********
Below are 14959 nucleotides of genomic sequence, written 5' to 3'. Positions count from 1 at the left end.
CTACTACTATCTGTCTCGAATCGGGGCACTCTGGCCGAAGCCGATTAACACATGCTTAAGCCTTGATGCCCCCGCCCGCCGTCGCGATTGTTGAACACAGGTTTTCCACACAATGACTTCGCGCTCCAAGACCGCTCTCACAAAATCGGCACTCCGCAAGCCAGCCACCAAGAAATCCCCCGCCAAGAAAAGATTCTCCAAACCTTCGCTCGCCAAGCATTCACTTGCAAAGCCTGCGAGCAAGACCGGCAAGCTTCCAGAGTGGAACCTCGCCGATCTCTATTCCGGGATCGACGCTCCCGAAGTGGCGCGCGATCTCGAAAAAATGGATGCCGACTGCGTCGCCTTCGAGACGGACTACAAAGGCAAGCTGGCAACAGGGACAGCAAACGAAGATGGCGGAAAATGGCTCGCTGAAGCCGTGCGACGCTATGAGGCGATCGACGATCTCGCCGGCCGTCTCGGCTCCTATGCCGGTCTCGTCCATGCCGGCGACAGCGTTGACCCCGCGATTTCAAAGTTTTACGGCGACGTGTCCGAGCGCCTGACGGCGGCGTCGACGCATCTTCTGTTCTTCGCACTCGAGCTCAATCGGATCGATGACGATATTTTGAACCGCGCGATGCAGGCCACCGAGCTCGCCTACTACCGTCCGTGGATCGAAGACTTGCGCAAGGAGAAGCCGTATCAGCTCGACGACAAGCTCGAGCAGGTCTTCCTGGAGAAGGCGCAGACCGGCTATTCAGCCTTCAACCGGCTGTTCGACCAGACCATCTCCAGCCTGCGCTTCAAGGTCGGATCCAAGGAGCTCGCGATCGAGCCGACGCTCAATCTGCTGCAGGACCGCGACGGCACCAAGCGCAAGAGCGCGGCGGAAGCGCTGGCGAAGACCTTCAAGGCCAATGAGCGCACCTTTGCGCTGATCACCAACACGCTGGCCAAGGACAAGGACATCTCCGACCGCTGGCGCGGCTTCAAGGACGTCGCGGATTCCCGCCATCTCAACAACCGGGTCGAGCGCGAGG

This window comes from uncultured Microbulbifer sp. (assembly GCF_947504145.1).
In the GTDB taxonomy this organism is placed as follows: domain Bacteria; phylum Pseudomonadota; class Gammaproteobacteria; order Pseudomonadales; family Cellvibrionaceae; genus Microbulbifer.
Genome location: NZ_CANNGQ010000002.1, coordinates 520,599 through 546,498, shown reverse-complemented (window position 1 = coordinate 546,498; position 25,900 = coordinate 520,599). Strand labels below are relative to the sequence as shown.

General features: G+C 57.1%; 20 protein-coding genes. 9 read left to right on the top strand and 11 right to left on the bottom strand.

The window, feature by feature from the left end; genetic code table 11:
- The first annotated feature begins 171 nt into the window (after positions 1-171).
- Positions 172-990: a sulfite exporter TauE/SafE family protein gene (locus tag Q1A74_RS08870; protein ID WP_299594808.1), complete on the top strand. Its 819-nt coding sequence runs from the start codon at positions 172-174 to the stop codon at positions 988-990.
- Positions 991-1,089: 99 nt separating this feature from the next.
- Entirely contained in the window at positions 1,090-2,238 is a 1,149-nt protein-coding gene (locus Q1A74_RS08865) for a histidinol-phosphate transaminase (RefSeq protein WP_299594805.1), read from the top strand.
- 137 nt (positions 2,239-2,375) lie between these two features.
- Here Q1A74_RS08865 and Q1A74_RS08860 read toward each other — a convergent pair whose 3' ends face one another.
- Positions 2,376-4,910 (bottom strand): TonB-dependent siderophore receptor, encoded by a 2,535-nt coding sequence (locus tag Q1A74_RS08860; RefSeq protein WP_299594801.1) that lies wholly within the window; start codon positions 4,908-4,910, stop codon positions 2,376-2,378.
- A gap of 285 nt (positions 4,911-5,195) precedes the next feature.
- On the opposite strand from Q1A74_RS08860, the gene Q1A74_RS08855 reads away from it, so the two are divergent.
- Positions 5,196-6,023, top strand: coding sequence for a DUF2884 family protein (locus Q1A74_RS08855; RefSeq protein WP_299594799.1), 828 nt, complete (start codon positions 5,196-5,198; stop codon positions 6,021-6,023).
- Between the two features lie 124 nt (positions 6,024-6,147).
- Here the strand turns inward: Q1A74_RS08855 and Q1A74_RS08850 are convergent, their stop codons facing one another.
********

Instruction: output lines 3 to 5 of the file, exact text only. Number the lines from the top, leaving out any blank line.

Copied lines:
This window comes from uncultured Microbulbifer sp. (assembly GCF_947504145.1).
In the GTDB taxonomy this organism is placed as follows: domain Bacteria; phylum Pseudomonadota; class Gammaproteobacteria; order Pseudomonadales; family Cellvibrionaceae; genus Microbulbifer.
Genome location: NZ_CANNGQ010000002.1, coordinates 520,599 through 546,498, shown reverse-complemented (window position 1 = coordinate 546,498; position 25,900 = coordinate 520,599). Strand labels below are relative to the sequence as shown.